Biography of Franz Gastler

Biography of Franz Gastler

Bob Feller once said - "Every day is a fresh opportunity. You can leave yesterday's successes or failures behind and start again. This is how life works with a new sport every day". Sports activities instill in us the spirit of teamwork and a sense of integration and unity. In a large country like India, sports have become an extraordinary bonding force that breaks down barriers between regions and caste, religion and gender.

In a brilliant irony, the personality and character that characterizes Franz Gastler, an American, brings home this distinctive aspect of Indian sport so powerfully. Gastler is an educator, social activist and football coach, and co-founder and director of the non-denominational group Yuva. Translated, the word "yuva" means "youth".

Gastler came to India in 2008 at the age of 29 and got a job at Krishi Gram Vikas Kendra, a non-governmental organization that helps develop Jharkhand.

Gastler holds a bachelor's and master's degree in international political economy. He also holds a certificate in mediation and negotiation through Harvard Law School. His definition of an educated person. A literate person is not someone who can read and write, however, an educated person broadens his worldview, knows how to think and what to think, and realizes that it is their responsibility to give back to society.

Gastler once asked a girl to learn to play football. Gastler is willing to do so and advises her to seek out more teammates, as he believes teamwork can help with gender equality, self-confidence and trust. The decision to use football as a sport is interesting because it is a team sport that, according to Gastler, provides "a powerful platform to bring girls out of isolation and into a positive team environment."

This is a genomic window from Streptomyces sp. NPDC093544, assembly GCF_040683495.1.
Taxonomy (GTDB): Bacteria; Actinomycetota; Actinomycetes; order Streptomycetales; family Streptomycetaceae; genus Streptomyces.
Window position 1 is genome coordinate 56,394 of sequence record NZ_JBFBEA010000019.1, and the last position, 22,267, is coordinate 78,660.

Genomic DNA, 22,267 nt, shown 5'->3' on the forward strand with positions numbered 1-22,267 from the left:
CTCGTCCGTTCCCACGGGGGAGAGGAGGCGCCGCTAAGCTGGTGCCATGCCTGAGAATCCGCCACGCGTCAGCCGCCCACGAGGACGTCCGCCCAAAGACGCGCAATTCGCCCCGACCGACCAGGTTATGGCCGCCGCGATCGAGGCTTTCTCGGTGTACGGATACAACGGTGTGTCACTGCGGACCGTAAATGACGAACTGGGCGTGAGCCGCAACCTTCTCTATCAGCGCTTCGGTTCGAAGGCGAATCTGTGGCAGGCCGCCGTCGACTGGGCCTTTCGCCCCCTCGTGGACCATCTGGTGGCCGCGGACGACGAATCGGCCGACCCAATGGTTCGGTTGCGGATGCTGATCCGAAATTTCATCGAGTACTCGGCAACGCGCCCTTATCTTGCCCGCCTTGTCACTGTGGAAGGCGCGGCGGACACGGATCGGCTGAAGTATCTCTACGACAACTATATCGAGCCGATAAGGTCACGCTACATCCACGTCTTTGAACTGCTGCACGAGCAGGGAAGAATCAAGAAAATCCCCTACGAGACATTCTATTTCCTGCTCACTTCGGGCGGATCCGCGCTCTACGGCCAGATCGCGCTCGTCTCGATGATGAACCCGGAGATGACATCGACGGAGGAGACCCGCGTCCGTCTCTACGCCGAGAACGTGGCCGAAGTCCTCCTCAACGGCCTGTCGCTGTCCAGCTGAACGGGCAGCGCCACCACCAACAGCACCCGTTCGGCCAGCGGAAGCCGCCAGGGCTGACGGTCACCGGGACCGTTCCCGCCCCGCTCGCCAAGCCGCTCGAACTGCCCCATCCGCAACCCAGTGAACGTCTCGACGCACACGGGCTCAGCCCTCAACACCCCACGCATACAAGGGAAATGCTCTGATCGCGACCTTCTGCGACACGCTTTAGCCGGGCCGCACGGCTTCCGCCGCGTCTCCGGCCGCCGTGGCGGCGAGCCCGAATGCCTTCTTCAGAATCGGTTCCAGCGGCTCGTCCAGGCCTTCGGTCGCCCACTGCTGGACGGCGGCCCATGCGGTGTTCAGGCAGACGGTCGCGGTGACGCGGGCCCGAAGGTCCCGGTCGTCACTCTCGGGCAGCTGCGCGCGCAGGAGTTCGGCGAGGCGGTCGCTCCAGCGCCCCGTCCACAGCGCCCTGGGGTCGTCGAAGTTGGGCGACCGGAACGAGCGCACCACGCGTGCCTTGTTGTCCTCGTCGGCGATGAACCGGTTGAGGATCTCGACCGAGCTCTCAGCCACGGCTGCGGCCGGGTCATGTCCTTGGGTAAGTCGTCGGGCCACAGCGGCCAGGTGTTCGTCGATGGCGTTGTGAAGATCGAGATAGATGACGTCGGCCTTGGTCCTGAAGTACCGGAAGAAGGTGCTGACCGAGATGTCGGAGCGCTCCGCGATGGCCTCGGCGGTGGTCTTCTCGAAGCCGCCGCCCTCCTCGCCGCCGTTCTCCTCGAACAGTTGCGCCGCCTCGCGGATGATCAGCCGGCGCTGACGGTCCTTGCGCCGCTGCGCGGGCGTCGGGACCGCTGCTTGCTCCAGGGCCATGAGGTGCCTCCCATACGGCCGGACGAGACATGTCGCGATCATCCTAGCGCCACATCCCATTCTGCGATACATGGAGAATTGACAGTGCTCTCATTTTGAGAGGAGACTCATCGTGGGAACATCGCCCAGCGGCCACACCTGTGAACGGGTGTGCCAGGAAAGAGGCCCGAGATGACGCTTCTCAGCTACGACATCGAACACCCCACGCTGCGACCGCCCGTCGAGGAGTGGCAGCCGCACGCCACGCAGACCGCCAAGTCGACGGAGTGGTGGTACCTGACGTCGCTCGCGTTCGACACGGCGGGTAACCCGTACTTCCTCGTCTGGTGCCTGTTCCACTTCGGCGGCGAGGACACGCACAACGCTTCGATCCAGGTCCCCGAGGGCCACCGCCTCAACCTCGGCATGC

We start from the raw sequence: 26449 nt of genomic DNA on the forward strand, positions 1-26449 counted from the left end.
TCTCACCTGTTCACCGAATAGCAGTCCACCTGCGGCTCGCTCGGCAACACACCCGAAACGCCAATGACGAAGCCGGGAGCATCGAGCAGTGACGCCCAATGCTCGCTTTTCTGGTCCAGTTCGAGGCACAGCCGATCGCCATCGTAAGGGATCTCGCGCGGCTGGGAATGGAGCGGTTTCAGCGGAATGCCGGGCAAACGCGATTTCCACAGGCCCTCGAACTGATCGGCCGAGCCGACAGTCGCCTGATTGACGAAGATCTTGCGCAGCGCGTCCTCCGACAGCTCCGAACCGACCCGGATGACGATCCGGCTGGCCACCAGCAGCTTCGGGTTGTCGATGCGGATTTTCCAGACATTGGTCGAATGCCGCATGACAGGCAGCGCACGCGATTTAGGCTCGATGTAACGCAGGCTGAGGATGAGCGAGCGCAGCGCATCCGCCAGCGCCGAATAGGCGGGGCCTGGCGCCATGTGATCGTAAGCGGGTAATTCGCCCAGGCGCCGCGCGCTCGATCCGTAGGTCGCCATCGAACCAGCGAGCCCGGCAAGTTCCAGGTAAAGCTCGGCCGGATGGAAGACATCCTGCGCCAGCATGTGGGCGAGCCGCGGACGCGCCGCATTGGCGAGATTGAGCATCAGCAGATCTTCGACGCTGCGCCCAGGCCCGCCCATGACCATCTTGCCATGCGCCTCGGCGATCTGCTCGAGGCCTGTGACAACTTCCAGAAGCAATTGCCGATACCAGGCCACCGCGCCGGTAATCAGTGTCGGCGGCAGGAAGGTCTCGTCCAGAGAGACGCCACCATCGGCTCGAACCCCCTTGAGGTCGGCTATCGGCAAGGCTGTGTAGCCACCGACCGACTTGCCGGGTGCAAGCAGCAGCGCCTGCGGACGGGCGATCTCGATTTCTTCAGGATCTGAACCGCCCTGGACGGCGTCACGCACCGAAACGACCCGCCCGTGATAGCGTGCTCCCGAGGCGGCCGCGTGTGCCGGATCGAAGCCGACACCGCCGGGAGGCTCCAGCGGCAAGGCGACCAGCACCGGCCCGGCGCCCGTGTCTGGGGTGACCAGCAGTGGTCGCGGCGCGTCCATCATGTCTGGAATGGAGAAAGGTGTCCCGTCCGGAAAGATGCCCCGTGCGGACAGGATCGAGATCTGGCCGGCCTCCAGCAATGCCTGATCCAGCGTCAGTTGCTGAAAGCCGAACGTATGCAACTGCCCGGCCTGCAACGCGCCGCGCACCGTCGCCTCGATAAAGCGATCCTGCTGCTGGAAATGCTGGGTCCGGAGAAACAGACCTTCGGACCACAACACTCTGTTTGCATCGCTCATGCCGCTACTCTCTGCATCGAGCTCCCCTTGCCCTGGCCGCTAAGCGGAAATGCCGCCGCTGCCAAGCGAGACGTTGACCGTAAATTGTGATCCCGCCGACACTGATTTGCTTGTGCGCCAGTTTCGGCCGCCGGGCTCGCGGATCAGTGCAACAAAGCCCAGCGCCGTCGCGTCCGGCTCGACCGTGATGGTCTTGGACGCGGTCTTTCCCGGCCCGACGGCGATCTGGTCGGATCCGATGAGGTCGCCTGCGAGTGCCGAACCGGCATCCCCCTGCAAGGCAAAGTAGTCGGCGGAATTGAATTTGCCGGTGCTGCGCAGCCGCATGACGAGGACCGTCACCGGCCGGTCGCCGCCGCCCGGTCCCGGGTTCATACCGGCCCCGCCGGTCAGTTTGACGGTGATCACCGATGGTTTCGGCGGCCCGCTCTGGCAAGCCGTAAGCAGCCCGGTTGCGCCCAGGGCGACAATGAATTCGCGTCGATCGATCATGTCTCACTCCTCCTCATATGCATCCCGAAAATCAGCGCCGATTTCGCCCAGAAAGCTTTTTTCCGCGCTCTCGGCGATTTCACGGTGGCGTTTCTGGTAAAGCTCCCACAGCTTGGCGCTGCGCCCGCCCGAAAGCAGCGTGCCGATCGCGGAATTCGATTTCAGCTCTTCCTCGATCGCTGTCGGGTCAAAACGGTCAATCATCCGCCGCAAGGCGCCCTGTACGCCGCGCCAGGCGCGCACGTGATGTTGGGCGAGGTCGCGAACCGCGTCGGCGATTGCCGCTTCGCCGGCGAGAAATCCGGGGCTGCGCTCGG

It "gives girls an outlet and forum for self-expression and self-development, a place where a girl recognizes her self-worth and power to break the cycle of poverty," he said. The NGO fights against child marriage by educating children through football. The cycle of poverty leads to illiteracy, poverty and dependency. Yuva is determined to free the girls of Jharkhand from this poverty. The results are commendable as a recent study has shown that there is no evidence of child marriage to a young girl. In addition, youth groups are self-initiated and peer-led and are designed to encourage savings and planning, which helps girls learn skills needed for employment. The girls eventually become coaches at the UVA or participate at the national, state and international levels.

"Before football, a girl was standing alone," he said. "After the game, they become part of the team. She experiences a sense of bonding, great self-confidence, as well as the first impression of gender equality, in which we can do the same activities that men can achieve. ."

Apart from football, Yuwa hosts workshops that discuss topics such as personal hygiene and health gender, domestic violence, gender and self-esteem, gender-based violence as well as financial management and work ethic. The workshops are designed to help girls socialize with everyone in a positive and safe environment that promotes the understanding, development and most holistic development of their personality. It is commonly said that when you educate men, you are educating only one person. However, when you teach a woman, you teach an entire family, a community, and ultimately an entire nation.

An educated woman recognizes the importance of teaching her children to read and generally guarantees a brighter future for the nation. Kofi Annan believes that girls' education is the single greatest social investment with the highest return worldwide.

This initiative of Gastler, an Indian, is truly an inspiring endeavor that motivates people to fulfill their responsibility as Indian citizens of India.

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